More strong earthquakes have rocked Wellington, capital city of New Zealand and much of the central part of the country.
The magnitude 5.8 occurred at 7.17 this morning followed by a 4.8 at only 5km deep, 35 km from Seddon. They are part of a quake storm that have affected the region since Friday, about 30 of them this morning. Today’s large quake is being treated as a quake in its own right, not an aftershock of Friday’s event.
A GNS seismologist Dr Anna Kaiser told the Herald
“Normally when we get this sort of thing the aftershocks will taper off with time,”
“But when we get one of these events there will be increased seismicity in the region and there’s always the possibility of a larger event but it’s unlikely.”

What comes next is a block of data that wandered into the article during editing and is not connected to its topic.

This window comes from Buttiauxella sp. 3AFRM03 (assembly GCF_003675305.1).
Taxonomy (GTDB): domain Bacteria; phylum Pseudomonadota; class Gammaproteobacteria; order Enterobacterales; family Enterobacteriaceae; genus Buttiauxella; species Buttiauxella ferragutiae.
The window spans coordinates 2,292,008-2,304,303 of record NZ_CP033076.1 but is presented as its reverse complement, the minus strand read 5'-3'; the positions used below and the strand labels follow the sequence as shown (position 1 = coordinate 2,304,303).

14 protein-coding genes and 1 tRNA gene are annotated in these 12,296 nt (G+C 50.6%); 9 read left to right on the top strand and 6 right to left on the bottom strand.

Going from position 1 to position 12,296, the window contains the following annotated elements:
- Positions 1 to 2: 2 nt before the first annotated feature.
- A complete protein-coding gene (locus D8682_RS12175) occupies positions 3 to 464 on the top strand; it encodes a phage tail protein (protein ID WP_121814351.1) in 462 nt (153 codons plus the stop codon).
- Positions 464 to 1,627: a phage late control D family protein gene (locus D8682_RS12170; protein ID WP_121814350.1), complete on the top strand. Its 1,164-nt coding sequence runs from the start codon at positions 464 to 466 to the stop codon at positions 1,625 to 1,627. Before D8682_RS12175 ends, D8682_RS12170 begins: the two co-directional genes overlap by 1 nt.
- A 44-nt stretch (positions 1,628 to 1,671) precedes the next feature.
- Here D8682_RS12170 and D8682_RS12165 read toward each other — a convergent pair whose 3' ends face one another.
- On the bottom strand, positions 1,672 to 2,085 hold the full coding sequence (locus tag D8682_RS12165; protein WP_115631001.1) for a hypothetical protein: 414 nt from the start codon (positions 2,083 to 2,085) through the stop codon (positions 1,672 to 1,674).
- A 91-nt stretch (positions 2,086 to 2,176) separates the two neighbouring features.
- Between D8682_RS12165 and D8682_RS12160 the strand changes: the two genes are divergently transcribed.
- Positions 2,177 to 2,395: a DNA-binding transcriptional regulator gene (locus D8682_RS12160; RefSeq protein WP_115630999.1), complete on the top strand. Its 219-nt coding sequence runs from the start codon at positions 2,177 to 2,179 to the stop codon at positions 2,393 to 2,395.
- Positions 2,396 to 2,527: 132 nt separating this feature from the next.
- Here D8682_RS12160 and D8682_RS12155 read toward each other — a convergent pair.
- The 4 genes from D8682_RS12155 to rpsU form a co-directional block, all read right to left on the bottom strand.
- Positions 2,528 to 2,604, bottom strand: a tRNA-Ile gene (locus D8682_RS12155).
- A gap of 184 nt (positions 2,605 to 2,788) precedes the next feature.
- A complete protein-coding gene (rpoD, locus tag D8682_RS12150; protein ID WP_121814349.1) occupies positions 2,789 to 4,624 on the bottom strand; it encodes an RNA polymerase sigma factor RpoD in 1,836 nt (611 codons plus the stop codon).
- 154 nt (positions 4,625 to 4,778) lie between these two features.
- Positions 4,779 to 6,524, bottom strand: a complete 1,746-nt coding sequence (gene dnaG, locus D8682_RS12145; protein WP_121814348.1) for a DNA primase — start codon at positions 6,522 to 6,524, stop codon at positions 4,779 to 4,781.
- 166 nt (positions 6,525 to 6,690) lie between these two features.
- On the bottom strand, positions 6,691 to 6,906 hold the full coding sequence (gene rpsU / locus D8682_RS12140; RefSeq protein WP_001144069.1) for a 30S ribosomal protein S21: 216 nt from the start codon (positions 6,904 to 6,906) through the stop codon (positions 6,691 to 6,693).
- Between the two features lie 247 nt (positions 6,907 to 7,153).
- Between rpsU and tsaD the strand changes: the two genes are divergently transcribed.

She added that people should be prepared for a large earthquake striking at anytime
You may be interested in an account of the 1966 Seddon earthquake http://nzetc.victoria.ac.nz/tm/scholarly/tei-NHSJ06_03-t1-body1-d1-d5.html a 6.1 at 22 km deep in the Cook Strait, which had about 40 aftershocks.
…An interesting phenomenon was observed a few hours before the earthquake struck. This was a large area of pure white foam in Cook Strait seen over an interval of one hour by Mr and Mrs G. Woolley of Seddon from their parked car at the mouth of the Wairau Diversion. They described the foam as being about five miles out from the coast, covering perhaps several acres aligned in a north-easterly direction.
The area of the foam appeared like some kind of disturbance within an otherwise calm sea. There is no way of knowing if this phenomenon was a precursor, related to the earthquake that was to follow, but the description suggests that it may have been the result of a significant release of gas from the sea floor…